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PIP: Gateway to Funding Universal Coverage by an Extraterritorial Tax Authority

Jeremiah Norris

WHO is promoting a Pandemic Influenza Preparedness (PIP) plan. It estimates that $2.283 billion over a ten year period, mainly for interventions in 52 of the poorest countries in the world, would be required. The two major sources recommended for financing PIP are through a ‘subscription fee’ on manufacturers’ sales–in addition to their in-kind donations, and governments. In the World Health Report for 2010, subtitled “The Path to Universal Coverage”, WHO recommended similar financing methods, including: tax private enterprises and individuals for global health assistance programs.

The Millennium Declaration on Access to Medicines was adopted by the UN General Assembly in September 2000. The Secretary-General stated that it was to be conducted “in cooperation with pharmaceutical companies”. Subsequently, responsibility for policy development was delegated to WHO. In 2002, it recommended that “pharmaceutical companies should set aside 1% of their major market promotional and advertising budgets. If companies were unwilling to participate voluntarily, legislative or regulatory approaches could be explored”. WHO went on to recommend: “reduction/elimination of pharmaceutical companies’ advertising practices which are aimed at maximizing profits”.

WHO’s recommendations did not come to pass. In the interim, U. S. pharmaceutical companies donated during the period 2004-2009 a total of $33 billion in medical supplies and drugs, which expanded poor patients’ access to medicines, while at the same time providing ministries of finance a windfall of income from taxes, duties and tariffs.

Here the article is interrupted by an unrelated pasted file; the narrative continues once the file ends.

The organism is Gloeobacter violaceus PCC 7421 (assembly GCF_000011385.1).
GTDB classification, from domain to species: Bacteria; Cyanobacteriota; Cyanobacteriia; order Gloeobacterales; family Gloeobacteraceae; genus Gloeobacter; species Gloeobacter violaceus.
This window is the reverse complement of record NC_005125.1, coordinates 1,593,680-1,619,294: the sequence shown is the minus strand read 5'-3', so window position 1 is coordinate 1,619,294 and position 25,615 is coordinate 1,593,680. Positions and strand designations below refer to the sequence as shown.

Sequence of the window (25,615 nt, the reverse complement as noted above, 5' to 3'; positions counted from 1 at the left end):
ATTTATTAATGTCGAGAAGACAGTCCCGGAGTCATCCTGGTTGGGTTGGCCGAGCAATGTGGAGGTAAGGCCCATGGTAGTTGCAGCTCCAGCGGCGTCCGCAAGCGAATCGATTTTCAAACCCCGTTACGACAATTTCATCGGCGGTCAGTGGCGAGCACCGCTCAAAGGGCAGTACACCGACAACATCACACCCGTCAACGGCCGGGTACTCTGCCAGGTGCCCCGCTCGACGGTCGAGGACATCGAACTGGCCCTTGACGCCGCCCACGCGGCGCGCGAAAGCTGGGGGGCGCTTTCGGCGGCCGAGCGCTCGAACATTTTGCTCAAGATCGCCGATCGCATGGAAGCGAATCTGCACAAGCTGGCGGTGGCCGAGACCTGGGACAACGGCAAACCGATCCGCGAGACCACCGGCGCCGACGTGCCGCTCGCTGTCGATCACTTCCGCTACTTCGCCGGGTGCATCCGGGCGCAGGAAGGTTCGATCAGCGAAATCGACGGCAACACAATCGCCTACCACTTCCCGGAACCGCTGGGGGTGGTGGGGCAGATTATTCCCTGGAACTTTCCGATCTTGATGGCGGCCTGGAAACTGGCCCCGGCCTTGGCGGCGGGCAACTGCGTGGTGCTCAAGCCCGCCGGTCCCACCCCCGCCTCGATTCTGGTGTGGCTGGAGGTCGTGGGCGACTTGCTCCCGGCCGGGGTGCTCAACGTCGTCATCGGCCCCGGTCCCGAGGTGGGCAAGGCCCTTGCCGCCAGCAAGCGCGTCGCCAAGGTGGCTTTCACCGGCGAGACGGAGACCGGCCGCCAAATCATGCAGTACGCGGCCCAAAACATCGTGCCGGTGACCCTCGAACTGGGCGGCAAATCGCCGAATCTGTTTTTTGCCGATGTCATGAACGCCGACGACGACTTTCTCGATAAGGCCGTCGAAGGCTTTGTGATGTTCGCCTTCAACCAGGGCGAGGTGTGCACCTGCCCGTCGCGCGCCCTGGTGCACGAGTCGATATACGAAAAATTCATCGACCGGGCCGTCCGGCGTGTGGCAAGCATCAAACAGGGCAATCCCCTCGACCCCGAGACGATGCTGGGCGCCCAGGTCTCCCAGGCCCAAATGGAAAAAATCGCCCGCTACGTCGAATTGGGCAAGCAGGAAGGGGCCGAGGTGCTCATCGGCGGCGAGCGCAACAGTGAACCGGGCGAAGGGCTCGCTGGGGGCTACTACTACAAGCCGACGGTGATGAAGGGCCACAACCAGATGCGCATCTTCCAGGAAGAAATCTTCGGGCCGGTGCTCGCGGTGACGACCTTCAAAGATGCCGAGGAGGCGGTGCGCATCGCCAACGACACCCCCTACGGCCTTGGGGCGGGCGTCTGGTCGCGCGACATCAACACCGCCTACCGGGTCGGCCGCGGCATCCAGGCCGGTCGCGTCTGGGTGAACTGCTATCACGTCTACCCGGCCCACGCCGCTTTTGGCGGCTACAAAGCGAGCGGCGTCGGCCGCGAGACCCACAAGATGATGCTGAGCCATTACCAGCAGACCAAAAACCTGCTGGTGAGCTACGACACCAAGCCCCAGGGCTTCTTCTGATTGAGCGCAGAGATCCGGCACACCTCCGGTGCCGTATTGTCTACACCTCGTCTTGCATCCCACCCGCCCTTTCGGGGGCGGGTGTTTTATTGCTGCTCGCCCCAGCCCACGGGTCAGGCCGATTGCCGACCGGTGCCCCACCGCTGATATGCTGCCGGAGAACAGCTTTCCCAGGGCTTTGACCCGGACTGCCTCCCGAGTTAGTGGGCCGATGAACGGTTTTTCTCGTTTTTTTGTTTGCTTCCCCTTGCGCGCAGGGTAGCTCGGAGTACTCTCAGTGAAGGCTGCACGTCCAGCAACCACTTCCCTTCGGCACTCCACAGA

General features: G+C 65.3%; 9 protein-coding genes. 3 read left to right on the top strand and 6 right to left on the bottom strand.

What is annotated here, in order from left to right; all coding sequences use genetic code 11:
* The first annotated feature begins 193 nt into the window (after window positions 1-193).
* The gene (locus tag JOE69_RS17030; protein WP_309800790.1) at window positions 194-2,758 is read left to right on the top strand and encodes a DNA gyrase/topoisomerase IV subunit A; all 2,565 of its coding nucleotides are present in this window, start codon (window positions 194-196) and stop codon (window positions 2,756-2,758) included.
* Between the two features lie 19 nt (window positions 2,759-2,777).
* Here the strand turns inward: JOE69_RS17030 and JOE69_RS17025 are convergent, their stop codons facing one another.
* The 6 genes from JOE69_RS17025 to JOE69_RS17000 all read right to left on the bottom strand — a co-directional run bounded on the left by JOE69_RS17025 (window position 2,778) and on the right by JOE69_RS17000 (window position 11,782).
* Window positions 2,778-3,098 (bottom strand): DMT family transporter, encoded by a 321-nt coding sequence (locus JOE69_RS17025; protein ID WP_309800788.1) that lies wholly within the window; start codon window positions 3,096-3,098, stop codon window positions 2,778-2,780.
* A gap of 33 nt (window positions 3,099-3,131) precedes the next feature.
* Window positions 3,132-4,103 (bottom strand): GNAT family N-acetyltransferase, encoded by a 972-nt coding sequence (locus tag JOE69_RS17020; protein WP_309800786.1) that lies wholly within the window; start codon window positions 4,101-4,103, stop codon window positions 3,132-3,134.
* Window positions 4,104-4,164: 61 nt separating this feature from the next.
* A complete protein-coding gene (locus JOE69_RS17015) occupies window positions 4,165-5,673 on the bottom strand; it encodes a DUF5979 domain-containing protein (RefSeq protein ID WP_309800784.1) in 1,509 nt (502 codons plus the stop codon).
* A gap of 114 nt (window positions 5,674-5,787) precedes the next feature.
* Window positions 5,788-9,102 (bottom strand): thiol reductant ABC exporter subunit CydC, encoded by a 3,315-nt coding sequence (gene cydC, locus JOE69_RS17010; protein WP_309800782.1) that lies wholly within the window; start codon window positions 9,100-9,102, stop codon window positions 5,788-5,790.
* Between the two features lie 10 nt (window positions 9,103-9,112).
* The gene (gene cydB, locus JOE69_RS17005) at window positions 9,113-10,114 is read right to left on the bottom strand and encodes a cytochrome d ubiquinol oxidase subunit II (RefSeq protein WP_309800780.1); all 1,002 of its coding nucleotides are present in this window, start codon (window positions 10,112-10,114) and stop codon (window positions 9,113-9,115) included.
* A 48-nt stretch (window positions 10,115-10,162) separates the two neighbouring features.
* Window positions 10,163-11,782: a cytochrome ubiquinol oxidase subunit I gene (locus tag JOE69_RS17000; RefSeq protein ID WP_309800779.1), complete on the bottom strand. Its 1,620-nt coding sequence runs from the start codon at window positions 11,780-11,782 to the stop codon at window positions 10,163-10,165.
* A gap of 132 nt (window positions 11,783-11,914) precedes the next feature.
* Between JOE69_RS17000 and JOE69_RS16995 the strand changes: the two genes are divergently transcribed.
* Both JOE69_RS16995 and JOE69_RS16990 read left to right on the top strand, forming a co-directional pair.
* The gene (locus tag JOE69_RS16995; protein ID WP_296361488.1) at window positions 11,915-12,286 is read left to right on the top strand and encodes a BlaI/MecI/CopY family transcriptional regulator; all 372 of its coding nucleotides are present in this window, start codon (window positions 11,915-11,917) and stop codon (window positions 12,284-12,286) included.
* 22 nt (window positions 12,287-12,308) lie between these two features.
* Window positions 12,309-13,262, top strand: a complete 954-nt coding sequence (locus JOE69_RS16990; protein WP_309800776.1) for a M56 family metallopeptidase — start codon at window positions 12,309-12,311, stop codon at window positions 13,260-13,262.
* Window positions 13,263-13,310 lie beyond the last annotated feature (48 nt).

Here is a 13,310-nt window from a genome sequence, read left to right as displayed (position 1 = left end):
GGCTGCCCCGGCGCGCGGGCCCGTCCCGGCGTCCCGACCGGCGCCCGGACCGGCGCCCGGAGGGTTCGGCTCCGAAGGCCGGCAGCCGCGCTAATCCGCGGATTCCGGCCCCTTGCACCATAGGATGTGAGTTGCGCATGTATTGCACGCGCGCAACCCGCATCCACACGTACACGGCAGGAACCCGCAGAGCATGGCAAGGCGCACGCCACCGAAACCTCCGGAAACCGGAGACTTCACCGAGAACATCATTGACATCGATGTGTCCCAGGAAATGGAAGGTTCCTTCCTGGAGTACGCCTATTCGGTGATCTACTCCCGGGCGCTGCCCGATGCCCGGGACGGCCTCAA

WHO documented this inflow of funds in a 2006 report to the World Health Assembly. In an extensive two-year research effort on the fees levied for products, WHO found that:

  • “taxes and duties levied on medicines, as well as the mark-up applied, frequently contributed more to the final price than the actual manufacturers’ price;
  • in Indonesia’s public sector, patients paid 11 times the procurement price”.

During the WHA in May 2010, WHO presented a Resolution to raise “tens of billions of dollars that would be used to radically reorganize the research, development, production and distribution of medicines around the world … [in order to fund the path to Universal Coverage] through:

  • taxes on the Internet, broader based value-added taxes, and on air line tickets;
  • global arms sales, other income and wage-based taxes;
  • and financial transactions”.

Although the Resolution failed to pass, the Assembly authorized a new consultative working group to examine the issue and report back at the 2012 WHA.

Is there such a shortage of funds in the international health community to warrant granting of extraterritorial powers to WHO? In a November 2010 report by the Institute for Health Metrics and Evaluation (IHME) at the University of Washington, funded by the Bill & Melinda Gates Foundation, it documented: